With the 12-tonne, torpedo-shaped lead ballast bulb moved 40 degrees out to windward, Wild Oats XI enjoys an exceptional power-to-weight advantage over a conventional design. If she had a non-canting keel, Wild Oats XI would require an additional five tonnes in ballast to achieve the same level of stability. In that configuration she would be would be 20 percent heavier, and considerably slower.

In this 2013 edition of the Hobart race Wild Oats XI will again pioneer new technology: she will be the first international ocean racing yacht to carry a hydrofoil-type wing – a feature designed to provide lift, and therefore greater speed, when sailing downwind. The concept was the brainchild of Bob Oatley’s son, Sandy and designed ‘in house’.

Back in 2005 the 100ft/30.5 metre long Wild Oats XI was launched only a matter of days before the Hobart race start, yet she proved to be so fast that she blasted her way to a rare triple crown – line honours, a race record time and victory on handicap. Her time for the 628 nautical mile course was 1 day, 18 hours, 40 minutes, and 10 seconds.

Wild Oats XI’s average speed for that race was just under 15 knots. When it is realised that she is capable of speeds close to 35 knots, one can only imagine what her time might be should she ever see ideal weather conditions during this race. She could reach Hobart within 24 hours!


Since her launch, Wild Oats XI has rewritten the record books for the Rolex Sydney Hobart by being first to finish on six occasions over eight years, and by becoming the first yacht ever to take four straight line honours. In 2009, after she was lengthened to 100ft the supermaxi surrendered her line honours crown to the almost identical Alfa Romeo, and in 2011 to Investec Loyal by just three minutes, 12 seconds. Last year Wild Oats XI again took the triple crown – line and handicap honours, and a race record time. That elapsed time was 16 minutes, 58 seconds inside her previous mark.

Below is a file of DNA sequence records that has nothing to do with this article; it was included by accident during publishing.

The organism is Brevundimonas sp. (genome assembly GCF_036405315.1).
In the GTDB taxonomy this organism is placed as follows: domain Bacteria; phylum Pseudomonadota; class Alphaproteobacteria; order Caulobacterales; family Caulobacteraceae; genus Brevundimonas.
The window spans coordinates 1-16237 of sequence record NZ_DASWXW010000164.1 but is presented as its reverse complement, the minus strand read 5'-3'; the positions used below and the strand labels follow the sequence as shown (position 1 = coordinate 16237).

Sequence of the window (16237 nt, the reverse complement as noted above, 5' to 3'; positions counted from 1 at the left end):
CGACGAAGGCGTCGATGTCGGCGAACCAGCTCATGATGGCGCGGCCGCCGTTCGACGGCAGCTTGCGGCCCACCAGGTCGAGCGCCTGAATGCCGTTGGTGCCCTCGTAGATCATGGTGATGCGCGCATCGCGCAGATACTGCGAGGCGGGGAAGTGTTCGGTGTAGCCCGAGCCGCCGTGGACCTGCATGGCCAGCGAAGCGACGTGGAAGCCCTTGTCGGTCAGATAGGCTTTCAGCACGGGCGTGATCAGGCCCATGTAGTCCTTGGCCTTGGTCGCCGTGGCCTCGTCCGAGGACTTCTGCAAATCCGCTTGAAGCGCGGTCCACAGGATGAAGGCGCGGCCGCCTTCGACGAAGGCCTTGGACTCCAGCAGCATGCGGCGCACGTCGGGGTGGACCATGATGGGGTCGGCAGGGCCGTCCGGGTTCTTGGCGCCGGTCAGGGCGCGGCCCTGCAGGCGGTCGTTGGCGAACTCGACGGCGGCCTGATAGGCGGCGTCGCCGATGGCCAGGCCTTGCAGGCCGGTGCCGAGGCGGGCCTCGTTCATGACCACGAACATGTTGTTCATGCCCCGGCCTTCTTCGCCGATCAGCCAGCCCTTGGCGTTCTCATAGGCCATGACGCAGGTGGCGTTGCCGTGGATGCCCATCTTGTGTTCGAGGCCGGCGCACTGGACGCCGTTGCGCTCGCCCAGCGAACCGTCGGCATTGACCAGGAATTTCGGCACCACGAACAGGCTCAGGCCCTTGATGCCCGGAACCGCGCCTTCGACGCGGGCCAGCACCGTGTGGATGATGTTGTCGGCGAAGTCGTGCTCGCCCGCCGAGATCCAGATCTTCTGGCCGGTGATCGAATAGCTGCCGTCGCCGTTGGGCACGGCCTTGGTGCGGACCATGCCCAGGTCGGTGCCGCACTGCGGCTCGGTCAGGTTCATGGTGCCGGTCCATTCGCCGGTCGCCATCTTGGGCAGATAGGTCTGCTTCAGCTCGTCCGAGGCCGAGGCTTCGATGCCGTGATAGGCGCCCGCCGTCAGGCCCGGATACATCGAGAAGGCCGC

Should Wild Oats XI be first to finish in this year’s Rolex Sydney Hobart race she will equal the record of seven line honours which was achieved by Morna (later renamed Kurrewa IV) over 14 years – between 1946 and 1960.

As in previous years, Wild Oats XI’s crew for this year’s Hobart race will be made up of some of the world’s best offshore sailors, including world champion and America’s Cup sailor Iain Murray (who is to head the Oatley family’s recently announced challenge for the America’s Cup), America’s Cup sailor, Ian Burns, round-the-world race navigator, Tom Addis, and internationally recognised kiwi sailors, Stu Bannatyne and Robbie Naismith.

Wild Oats XI - Vital statistics – Rolex Sydney Hobart race 2013

• Length: 30.5 metres (or 100 feet) - about the height of a ten storey building
• Beam/width: 5.1 metres
• Depth of the keel: 5.5 metres
• Construction: carbon fibre
• Weight of the keel and ballast bulb: 12 tonnes/12,000 kilograms - roughly the same weight as a dozen family sedans
• Length of the mast: 45 metres – that is about four metres less than the width of the main span of the Sydney Harbour Bridge. At high tide the mast squeezes under the bridge with only three to four metres to spare.
• Length of the boom: 14 metres
• Overall weight empty: 27 tonnes/27,000 kg - approximately the same weight as six male African Elephants
• Weight fully laden with crew, sails, food, water and fuel: 31,000 kg - just add one more elephant
• Maximum speed to date: 35 knots – that is 64.82 km/hr
• Crew size: 20 - the equivalent of an Australian Rules football team, plus two.
• Total area of all sails carried in the Rolex Sydney Hobart race: approximately four square kilometres!
• Largest spinnaker area: 940 square metres – almost the size of the legendary Australian quarter acre house Rolex Sydney Hobart website